Yesterday, Palm (remember them?) released its latest iteration of its "smartphone" series: the Treo Pro.
The New York Times describes the new model this way: "Slimmer and more elegant than current models, the new Treo will not solve Palm's troubles, but its larger keyboard and screen that is flush with the phone's chassis make it more user-friendly than Palm's old calculator-like design."
The $550 phone will be released in the U.S. in the fall as an unlocked phone, meaning it will run on either of the two American GSM carriers, AT&T or T-Mobile. It also includes an improved battery, HSDPA, Wi-Fi, a standard headphone jack, and a host of other specs that I won't bother listing here.
Before I had an iPhone, I had a Treo 650. And it sort of fell into my lap by accident -- I didn't go seeking it out. At the time (this was summer 2005), I was working at a magazine in San Francisco, and I had been on the job maybe a week or two at most. The publisher of the magazine was walking around and mentioning to everyone that he was tossing his Treo in favor of a BlackBerry: "Who wants it?" My hand shot up. And without a moment's hesitation, it was suddenly mine.
This was the first time that I had used a smartphone for any extended period of time. Suddenly I had e-mail, Web access, and, omg, movies! Using a snazzy piece of open-source software, TCPMP, I could watch whole episodes of "Star Trek" on my way to work with no problem. Sure, it didn't quite fill up the whole screen and was letterboxed pretty bad, but whatever, I got an awesome phone for free. I also had an iPod, largely because syncing with my Mac was just so much easier than having to take the SD card out, put in a card reader, drag the music files over and put them on the card. Calendar syncing via Bluetooth or USB worked, but took for-freaking-ever (I used it maybe once), even though theoretically I had set it up to sync my iCal on my Mac to the Treo properly.
When the iPhone came out, I didn't get one right away. Once the price dropped on the cheapest model (hello refurb store!), I snagged one and sold the Treo and didn't look back. I'm sure that I'm one of many thousands that did the same thing. Since the BlackBerry and now the iPhone have been released, Palm and its iconic and revolutionary Treo have fallen by the wayside. But gadget heads will remember that back in 2004, the Treo 600 was freakin' sweet.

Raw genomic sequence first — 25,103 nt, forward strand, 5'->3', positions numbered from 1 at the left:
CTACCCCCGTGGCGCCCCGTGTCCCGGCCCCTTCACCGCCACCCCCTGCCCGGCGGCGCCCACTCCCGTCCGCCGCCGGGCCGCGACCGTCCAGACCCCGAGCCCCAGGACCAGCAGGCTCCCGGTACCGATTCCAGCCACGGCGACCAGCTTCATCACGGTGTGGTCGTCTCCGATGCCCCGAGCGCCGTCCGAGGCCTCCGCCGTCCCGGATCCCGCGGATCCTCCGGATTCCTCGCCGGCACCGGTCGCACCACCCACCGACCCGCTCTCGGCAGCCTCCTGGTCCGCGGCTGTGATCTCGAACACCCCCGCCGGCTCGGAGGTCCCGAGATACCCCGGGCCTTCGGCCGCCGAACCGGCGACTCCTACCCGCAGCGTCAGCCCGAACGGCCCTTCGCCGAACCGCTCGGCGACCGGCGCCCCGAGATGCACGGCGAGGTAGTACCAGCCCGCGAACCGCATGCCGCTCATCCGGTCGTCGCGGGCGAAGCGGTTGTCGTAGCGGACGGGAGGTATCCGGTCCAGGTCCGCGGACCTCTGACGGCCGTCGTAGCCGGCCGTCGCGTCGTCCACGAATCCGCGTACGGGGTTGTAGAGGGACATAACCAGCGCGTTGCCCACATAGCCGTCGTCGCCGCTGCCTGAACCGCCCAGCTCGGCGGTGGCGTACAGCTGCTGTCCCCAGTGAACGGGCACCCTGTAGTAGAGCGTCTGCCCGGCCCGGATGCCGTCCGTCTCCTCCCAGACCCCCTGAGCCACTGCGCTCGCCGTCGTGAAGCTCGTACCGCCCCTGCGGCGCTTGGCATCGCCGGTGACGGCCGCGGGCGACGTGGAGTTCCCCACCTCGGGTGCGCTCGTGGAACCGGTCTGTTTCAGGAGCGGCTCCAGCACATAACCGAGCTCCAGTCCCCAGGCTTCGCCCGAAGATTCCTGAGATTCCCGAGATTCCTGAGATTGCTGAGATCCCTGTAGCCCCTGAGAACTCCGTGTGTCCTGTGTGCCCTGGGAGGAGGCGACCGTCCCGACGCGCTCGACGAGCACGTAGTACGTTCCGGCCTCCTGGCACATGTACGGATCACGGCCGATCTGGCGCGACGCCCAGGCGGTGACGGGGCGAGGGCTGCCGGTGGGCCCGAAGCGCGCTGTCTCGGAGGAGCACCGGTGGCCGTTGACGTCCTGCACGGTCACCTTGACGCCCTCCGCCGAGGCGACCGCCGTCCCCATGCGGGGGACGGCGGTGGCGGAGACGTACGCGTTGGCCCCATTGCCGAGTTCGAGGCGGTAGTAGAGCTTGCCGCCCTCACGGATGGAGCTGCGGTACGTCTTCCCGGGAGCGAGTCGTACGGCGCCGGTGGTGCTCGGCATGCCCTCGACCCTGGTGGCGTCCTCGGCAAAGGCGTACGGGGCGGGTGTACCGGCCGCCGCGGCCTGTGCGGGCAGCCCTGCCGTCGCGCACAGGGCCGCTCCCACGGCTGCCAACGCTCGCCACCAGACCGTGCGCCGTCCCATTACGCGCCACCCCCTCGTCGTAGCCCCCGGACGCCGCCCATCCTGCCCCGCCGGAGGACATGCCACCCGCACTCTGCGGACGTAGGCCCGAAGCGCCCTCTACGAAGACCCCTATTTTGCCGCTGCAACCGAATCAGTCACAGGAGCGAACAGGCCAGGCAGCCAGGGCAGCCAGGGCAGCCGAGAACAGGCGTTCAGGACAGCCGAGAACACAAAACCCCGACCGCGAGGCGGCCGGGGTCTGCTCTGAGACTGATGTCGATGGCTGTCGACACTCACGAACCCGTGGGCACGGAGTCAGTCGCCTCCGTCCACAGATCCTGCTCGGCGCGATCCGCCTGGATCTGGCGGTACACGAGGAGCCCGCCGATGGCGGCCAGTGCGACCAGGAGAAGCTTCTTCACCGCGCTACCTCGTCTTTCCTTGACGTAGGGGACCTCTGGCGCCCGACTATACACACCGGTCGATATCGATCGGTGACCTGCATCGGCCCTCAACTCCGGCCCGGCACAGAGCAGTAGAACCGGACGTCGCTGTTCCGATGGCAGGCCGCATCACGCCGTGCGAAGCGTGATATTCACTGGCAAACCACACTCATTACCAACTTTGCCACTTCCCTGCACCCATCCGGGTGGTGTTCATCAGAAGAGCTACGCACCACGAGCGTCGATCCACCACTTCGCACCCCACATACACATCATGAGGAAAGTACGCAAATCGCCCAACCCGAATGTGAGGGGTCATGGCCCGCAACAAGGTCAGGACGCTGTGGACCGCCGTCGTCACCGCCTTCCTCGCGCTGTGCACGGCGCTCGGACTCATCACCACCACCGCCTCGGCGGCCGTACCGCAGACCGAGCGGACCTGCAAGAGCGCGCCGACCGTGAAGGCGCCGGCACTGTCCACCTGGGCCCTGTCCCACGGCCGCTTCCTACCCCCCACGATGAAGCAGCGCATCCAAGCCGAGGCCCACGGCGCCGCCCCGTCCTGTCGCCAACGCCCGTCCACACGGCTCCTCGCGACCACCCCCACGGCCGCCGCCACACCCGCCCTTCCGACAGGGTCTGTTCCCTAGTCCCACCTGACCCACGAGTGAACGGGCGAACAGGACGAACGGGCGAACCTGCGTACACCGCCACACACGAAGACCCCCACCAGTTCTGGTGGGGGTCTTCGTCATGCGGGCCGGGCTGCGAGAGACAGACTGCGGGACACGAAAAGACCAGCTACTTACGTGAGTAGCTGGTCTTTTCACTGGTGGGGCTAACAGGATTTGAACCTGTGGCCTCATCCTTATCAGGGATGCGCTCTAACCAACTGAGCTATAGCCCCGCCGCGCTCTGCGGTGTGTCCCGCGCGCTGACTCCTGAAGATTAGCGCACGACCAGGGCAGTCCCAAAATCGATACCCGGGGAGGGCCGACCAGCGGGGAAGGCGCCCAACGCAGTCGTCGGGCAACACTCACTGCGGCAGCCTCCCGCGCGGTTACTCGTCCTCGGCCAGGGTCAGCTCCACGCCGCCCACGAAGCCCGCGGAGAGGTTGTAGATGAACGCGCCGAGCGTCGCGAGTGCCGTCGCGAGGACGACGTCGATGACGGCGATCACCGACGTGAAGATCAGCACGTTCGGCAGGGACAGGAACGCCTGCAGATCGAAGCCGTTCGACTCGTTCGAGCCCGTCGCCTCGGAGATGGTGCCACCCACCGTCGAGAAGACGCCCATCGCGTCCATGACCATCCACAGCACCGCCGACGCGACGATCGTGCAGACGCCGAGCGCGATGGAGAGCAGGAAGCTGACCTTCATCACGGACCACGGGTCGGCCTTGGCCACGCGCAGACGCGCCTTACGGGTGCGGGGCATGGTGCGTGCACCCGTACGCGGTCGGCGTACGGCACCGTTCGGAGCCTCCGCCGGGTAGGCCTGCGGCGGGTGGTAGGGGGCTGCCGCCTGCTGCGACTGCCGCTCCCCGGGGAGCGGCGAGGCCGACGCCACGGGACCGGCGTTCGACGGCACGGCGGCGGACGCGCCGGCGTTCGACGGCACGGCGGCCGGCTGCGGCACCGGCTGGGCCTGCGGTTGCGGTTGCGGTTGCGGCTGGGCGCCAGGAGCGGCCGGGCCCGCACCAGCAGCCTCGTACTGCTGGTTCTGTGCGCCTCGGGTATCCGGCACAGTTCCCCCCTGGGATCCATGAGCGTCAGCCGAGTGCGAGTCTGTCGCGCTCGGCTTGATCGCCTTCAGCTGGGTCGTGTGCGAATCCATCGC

As Business 2.0 reported at the time:
Flash forward to a recent morning. Sitting in his Silicon Valley office in jeans and sneakers, [Palm Pilot inventor Jeff Hawkins] holds the payoff on that death-defying maneuver in the palm of his hand: a sleek Treo 600, the hottest cell phone on the market and by acclamation the first smartphone to actually deserve the name. And in a twist rich with irony, it may also be the gizmo that saves PalmOne, the successor to Palm Inc., which at various times has been both the beloved company Hawkins founded and his sworn enemy.
Packing more processing power than early home computers had into a frame about the size of a deck of cards, the Treo 600 went on sale last fall and, despite an initial price tag of $600, became a runaway smash. About 100,000 units were sold in the first month. More than 250,000 have been sold to date, and another 800,000 are expected to move as production ramps up during the next year.
Since then, Palm has been on a pretty quick downward spiral and really didn't release anything of note to counter the onslaught from the BlackBerry and the iPhone. So much so, in fact, that exactly one year ago today, Engadget released a lengthy (and thoughtful) memo titled: "Dear Palm: It's time for an intervention."
And I quote:
Frankly, you've taken a turn from being the respected underdog and innovator to repeat offender in stale gear. Every press release you issue or "leaked" photo we see these days is another dent in your already banged up armor, and really, we're not sure how much more we can take -- our loyalty has practically become an embarrassment among peers. The New York Times totally nailed it when they said "Palm is about to release a new model in its Treo line and photos leak out to silence." That said, we humbly submit a few (mainly practical) suggestions for how you can turn things around, organized by hardware, software, and other.
This is make it or break it for Palm, like, for realzies this time. Ed Colligan, you listening?